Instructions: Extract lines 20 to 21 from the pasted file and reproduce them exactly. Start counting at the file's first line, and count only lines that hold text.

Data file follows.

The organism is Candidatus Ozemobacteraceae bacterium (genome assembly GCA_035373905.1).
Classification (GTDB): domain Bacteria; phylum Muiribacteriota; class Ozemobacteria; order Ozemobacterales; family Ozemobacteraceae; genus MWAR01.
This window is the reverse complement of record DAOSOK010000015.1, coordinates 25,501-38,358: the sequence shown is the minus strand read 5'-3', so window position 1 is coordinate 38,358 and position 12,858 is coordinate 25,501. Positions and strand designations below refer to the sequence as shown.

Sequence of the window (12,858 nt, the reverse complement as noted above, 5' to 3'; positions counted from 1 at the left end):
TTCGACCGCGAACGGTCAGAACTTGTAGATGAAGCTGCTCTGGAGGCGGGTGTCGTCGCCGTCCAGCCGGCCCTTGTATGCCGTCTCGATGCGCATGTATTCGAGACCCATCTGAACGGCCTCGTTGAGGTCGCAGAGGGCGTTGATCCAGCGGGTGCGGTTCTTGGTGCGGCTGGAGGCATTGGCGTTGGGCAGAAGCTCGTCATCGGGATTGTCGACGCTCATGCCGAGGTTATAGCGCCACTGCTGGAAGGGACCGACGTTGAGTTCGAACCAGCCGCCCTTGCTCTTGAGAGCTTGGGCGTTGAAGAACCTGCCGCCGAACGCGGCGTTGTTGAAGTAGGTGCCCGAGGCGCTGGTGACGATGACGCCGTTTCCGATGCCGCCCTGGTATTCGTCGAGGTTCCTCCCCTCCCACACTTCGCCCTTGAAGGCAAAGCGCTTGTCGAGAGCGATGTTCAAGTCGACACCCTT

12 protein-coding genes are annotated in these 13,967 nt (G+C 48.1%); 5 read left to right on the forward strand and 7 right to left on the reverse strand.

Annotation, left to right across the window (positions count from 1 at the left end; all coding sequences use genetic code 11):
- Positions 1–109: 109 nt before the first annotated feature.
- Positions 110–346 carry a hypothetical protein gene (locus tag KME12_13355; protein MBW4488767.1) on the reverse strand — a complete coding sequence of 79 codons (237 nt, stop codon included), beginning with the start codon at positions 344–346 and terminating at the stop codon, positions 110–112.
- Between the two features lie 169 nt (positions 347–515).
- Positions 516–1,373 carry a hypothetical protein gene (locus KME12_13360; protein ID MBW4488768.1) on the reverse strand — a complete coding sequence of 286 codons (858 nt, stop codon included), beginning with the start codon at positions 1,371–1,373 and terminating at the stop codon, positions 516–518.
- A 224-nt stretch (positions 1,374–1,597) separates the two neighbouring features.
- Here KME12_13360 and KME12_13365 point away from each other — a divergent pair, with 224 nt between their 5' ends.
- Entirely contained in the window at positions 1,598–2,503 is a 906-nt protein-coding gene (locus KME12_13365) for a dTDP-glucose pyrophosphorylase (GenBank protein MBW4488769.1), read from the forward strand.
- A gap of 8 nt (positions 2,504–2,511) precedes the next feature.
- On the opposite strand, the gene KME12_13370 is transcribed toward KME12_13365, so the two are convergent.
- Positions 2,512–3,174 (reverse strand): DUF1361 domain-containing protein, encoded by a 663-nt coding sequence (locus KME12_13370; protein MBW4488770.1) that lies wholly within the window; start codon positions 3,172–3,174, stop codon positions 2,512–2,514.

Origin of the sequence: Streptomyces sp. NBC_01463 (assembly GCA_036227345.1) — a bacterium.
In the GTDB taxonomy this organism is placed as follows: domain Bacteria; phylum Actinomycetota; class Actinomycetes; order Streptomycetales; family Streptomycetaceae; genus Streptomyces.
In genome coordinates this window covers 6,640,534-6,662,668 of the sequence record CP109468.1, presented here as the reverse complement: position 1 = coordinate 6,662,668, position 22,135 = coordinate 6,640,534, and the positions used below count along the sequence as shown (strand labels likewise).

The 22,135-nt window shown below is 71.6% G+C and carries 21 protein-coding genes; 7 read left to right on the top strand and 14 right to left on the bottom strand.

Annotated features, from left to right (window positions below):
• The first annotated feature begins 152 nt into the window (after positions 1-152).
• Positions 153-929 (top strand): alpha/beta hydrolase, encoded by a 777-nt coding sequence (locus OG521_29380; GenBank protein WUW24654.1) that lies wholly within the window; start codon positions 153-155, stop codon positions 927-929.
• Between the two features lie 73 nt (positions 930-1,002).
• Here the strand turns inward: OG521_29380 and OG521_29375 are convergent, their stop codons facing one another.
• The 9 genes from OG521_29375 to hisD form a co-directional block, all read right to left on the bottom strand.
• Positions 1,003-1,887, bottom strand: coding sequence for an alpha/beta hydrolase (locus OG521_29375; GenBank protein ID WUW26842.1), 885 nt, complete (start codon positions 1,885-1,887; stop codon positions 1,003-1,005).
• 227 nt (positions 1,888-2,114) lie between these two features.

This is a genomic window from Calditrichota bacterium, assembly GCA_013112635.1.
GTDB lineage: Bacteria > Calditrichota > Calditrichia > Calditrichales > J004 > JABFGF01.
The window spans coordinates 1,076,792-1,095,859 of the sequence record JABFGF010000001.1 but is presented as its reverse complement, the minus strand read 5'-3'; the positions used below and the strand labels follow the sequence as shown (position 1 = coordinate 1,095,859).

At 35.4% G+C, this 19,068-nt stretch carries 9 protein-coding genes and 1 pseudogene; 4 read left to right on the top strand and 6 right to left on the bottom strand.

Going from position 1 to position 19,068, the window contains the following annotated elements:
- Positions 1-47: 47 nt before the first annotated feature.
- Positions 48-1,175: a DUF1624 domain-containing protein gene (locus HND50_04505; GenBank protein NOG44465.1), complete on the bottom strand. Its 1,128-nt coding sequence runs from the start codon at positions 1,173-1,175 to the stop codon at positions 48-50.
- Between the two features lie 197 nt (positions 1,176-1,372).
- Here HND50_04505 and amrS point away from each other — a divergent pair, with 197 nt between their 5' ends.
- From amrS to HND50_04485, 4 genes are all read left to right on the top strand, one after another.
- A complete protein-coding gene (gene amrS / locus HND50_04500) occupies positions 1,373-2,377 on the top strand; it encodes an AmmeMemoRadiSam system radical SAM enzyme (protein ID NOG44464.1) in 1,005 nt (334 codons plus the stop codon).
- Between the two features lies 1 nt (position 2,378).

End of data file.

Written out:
In genome coordinates this window covers 6,640,534-6,662,668 of the sequence record CP109468.1, presented here as the reverse complement: position 1 = coordinate 6,662,668, position 22,135 = coordinate 6,640,534, and the positions used below count along the sequence as shown (strand labels likewise).

The 22,135-nt window shown below is 71.6% G+C and carries 21 protein-coding genes; 7 read left to right on the top strand and 14 right to left on the bottom strand.